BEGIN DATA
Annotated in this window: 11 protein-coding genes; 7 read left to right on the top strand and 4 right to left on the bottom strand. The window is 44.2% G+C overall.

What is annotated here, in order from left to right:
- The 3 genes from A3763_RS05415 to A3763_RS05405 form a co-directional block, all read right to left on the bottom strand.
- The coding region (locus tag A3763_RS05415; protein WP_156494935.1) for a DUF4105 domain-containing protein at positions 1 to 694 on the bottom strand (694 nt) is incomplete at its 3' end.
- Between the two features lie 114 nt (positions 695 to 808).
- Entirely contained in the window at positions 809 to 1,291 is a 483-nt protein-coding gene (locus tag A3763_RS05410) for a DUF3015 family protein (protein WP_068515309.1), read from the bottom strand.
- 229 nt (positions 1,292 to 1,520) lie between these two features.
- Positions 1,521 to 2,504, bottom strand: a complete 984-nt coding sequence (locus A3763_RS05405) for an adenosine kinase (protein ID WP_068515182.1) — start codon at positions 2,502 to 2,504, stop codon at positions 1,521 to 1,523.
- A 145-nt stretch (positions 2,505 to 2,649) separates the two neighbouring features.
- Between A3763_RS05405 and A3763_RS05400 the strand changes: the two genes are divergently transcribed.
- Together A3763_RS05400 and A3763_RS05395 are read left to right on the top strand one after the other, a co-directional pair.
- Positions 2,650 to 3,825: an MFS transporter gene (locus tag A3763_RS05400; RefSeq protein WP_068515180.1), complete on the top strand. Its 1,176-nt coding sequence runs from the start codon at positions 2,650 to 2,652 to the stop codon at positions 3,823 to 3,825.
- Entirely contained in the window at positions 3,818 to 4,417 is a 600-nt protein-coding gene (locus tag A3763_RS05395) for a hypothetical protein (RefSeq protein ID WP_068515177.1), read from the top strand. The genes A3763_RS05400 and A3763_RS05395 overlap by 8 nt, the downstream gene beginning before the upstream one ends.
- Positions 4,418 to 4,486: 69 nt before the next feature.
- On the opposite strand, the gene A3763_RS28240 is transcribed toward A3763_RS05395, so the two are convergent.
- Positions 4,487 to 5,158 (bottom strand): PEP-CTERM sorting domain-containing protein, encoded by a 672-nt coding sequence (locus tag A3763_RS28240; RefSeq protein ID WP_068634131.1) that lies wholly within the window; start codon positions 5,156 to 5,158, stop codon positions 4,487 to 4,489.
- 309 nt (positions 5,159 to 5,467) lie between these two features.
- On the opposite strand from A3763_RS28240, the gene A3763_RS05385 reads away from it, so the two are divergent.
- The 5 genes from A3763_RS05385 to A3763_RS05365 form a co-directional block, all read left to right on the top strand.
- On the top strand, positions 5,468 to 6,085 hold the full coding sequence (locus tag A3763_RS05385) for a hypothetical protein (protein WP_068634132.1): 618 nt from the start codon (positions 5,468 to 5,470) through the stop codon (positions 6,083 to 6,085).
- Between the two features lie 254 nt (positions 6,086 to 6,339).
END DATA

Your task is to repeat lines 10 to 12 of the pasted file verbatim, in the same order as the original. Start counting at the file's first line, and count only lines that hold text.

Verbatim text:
- Between A3763_RS05405 and A3763_RS05400 the strand changes: the two genes are divergently transcribed.
- Together A3763_RS05400 and A3763_RS05395 are read left to right on the top strand one after the other, a co-directional pair.
- Positions 2,650 to 3,825: an MFS transporter gene (locus tag A3763_RS05400; RefSeq protein WP_068515180.1), complete on the top strand. Its 1,176-nt coding sequence runs from the start codon at positions 2,650 to 2,652 to the stop codon at positions 3,823 to 3,825.